The Prince and the Social Contract

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Power and Authority as Viewed by Hobbes and Machiavelli
Many medieval political thinkers observed that power and authority came first from God and then from a social mandate. In Leviathan, Thomas Hobbes proposes that power comes from the social mandate first. (Leviathan, Bk. I, Ch. 18, pp.230) He makes this assertion on the basis that it is within the human nature to secure its life through banding together with others to form a community. Each community, then, is held together by a common desire for protection from the wild while maintaining isolation of the self from others. (Leviathan, Bk. I, Ch. 14, pp.190-94) One person must be able to make decisions on behalf of the community, that person, even if he/she does not enjoy unanimous support, becomes the sovereign. The social status of the sovereign is secondary in importance to the percentage of the population that supports them. Hobbes' concept of authority and power, then, stems from the belief that people have leaders because such people are necessary to maintain the unification of society and thus maintain the protection of the people from the wild. Niccolo Machiavelli had a slightly different idea as to the justification and origin of power and authority. Machiavelli concurs with Hobbes that a sovereign is necessary for the unification of the society. But, rather than being the arbitrary selection of a society, the Machiavellian sovereign is, by necessity, a member of an established and influential family, a man with long blood-lines to other rulers who, by nature of his heredity, has less cause to offend others and thus rules effectively through his urbane nature.(The Prince, Chap II, pp.8) It is the purpose of this paper to examine Hobbes and Machiavelli's conception, definition, and justification of power and authority in a community.

Thomas Hobbes marked the transition from medieval to the modern political thinking in Britain. His Leviathan developed a philosophical vocabulary for the English language by using Anglicized versions of the technical vocabulary employed by Greek and Latin authors. Through careful use of words that signified common ideas in the mind, Hobbes maintained that he avoided the difficulties to which human reasoning is most easily prone and this made possible the articulation of a clear conception of reality (Leviathan, Bk. I, Ch.4, pp.100). For Hobbes, the idea of reality is bound to be materialistic, meaning that physical matter and its motion explain all phenomena in the universe and construct the only reality that human beings can experience. The materialists believed that the natural universe could be explained through a study of the motion of bodies and matter through space and time. It was their contention that the entire process of the universe, its meaning, could be derived from such study. (Leviathan, Bk. I, Ch.1, pp.85-88)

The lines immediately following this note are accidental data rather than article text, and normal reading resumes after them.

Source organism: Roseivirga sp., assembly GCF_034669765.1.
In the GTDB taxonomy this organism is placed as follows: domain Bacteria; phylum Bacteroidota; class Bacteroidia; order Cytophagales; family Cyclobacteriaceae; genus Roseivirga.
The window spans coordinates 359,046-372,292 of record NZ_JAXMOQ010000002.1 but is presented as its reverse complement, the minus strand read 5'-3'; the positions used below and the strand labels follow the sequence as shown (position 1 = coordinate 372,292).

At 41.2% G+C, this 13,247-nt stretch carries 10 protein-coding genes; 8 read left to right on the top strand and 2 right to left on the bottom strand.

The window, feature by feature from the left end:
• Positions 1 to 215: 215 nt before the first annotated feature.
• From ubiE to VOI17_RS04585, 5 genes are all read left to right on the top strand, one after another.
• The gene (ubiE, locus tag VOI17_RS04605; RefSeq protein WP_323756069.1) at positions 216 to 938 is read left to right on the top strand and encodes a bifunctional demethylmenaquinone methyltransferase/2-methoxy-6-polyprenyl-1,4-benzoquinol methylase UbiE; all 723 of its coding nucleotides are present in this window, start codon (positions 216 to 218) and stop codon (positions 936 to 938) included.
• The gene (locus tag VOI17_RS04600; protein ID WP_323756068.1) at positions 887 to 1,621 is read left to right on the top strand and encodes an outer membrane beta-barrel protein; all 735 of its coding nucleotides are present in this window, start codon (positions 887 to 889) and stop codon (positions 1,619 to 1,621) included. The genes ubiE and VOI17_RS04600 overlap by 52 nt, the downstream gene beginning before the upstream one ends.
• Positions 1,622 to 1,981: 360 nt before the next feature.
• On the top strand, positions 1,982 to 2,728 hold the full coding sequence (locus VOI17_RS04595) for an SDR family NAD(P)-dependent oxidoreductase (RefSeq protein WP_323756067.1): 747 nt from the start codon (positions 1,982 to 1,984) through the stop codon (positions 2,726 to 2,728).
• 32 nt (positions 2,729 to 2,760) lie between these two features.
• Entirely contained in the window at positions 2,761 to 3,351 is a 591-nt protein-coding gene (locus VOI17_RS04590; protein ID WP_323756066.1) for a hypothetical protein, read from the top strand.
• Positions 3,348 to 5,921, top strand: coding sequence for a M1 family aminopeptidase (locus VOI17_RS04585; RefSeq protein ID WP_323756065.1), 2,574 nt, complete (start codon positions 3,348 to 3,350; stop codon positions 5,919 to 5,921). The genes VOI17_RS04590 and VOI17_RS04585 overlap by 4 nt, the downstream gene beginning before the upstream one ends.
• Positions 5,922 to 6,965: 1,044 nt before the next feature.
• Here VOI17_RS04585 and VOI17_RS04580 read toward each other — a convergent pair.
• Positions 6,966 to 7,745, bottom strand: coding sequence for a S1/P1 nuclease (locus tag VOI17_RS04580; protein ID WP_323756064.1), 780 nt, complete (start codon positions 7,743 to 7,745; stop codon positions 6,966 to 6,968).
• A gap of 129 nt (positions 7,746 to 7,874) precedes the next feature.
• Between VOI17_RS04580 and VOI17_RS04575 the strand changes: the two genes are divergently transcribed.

In his observations of the materialist nature of Man, Hobbes concluded that specific desires, defined as appetites, occur in the human body and are then experienced as discomforts or pains, defined as aversions, which must be conquered. Thus, each of us is motivated to act in ways that we believe most likely to relieve our discomfort and therefore to preserve and promote our own well-being. (Leviathan, Bk. I, Ch.6, pp.119-121) Everything we elect to do is determined by this natural proclivity to relieve the physical pressures that encroach upon our bodies. Human preference is only the determination of the will by the strongest present desire. One of the strongest of those desires is to avoid a state of active conflict with others. (Leviathan, Bk. I, Ch.6, pp.127) To secure ourselves, Hobbes asserts, people band together and join under contracts with each other to offer mutual respect of body and property while assuring mutual protection from others – thus voluntarily giving up some of our individual interests and freedoms to achieve the advantages of security that only life in a society can provide...
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